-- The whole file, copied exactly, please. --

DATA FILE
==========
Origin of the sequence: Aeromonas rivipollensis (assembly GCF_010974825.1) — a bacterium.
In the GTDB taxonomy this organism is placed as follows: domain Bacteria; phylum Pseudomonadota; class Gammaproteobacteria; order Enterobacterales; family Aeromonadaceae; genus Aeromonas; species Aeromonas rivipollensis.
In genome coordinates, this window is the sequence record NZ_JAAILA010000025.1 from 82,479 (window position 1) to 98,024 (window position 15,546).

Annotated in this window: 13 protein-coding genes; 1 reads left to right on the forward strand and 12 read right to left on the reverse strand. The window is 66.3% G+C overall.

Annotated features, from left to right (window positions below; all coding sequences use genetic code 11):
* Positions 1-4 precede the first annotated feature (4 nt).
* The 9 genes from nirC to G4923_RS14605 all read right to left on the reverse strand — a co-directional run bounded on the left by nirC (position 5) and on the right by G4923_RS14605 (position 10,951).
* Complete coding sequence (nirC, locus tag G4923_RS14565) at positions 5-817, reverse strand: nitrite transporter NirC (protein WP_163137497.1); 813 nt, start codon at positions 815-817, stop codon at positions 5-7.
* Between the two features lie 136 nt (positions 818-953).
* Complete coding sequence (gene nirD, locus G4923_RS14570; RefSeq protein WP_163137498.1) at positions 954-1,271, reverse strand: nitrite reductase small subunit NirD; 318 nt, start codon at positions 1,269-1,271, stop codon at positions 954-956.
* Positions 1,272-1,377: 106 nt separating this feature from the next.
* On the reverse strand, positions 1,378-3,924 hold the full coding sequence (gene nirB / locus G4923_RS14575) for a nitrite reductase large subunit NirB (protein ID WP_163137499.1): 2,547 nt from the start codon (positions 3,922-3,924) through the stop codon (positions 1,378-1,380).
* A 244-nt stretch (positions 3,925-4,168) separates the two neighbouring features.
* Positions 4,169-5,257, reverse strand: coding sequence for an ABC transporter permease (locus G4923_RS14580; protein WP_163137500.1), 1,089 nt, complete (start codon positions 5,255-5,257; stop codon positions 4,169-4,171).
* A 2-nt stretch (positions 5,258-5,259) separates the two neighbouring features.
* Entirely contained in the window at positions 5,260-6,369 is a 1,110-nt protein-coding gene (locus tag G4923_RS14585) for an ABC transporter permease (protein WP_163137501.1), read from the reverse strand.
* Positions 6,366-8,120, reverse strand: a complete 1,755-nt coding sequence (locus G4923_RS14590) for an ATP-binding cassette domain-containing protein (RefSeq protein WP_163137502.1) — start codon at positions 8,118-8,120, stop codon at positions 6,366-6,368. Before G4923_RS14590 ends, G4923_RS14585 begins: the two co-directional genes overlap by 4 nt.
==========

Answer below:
Origin of the sequence: Aeromonas rivipollensis (assembly GCF_010974825.1) — a bacterium.
In the GTDB taxonomy this organism is placed as follows: domain Bacteria; phylum Pseudomonadota; class Gammaproteobacteria; order Enterobacterales; family Aeromonadaceae; genus Aeromonas; species Aeromonas rivipollensis.
In genome coordinates, this window is the sequence record NZ_JAAILA010000025.1 from 82,479 (window position 1) to 98,024 (window position 15,546).

Annotated in this window: 13 protein-coding genes; 1 reads left to right on the forward strand and 12 read right to left on the reverse strand. The window is 66.3% G+C overall.

Annotated features, from left to right (window positions below; all coding sequences use genetic code 11):
* Positions 1-4 precede the first annotated feature (4 nt).
* The 9 genes from nirC to G4923_RS14605 all read right to left on the reverse strand — a co-directional run bounded on the left by nirC (position 5) and on the right by G4923_RS14605 (position 10,951).
* Complete coding sequence (nirC, locus tag G4923_RS14565) at positions 5-817, reverse strand: nitrite transporter NirC (protein WP_163137497.1); 813 nt, start codon at positions 815-817, stop codon at positions 5-7.
* Between the two features lie 136 nt (positions 818-953).
* Complete coding sequence (gene nirD, locus G4923_RS14570; RefSeq protein WP_163137498.1) at positions 954-1,271, reverse strand: nitrite reductase small subunit NirD; 318 nt, start codon at positions 1,269-1,271, stop codon at positions 954-956.
* Positions 1,272-1,377: 106 nt separating this feature from the next.
* On the reverse strand, positions 1,378-3,924 hold the full coding sequence (gene nirB / locus G4923_RS14575) for a nitrite reductase large subunit NirB (protein ID WP_163137499.1): 2,547 nt from the start codon (positions 3,922-3,924) through the stop codon (positions 1,378-1,380).
* A 244-nt stretch (positions 3,925-4,168) separates the two neighbouring features.
* Positions 4,169-5,257, reverse strand: coding sequence for an ABC transporter permease (locus G4923_RS14580; protein WP_163137500.1), 1,089 nt, complete (start codon positions 5,255-5,257; stop codon positions 4,169-4,171).
* A 2-nt stretch (positions 5,258-5,259) separates the two neighbouring features.
* Entirely contained in the window at positions 5,260-6,369 is a 1,110-nt protein-coding gene (locus tag G4923_RS14585) for an ABC transporter permease (protein WP_163137501.1), read from the reverse strand.
* Positions 6,366-8,120, reverse strand: a complete 1,755-nt coding sequence (locus G4923_RS14590) for an ATP-binding cassette domain-containing protein (RefSeq protein WP_163137502.1) — start codon at positions 8,118-8,120, stop codon at positions 6,366-6,368. Before G4923_RS14590 ends, G4923_RS14585 begins: the two co-directional genes overlap by 4 nt.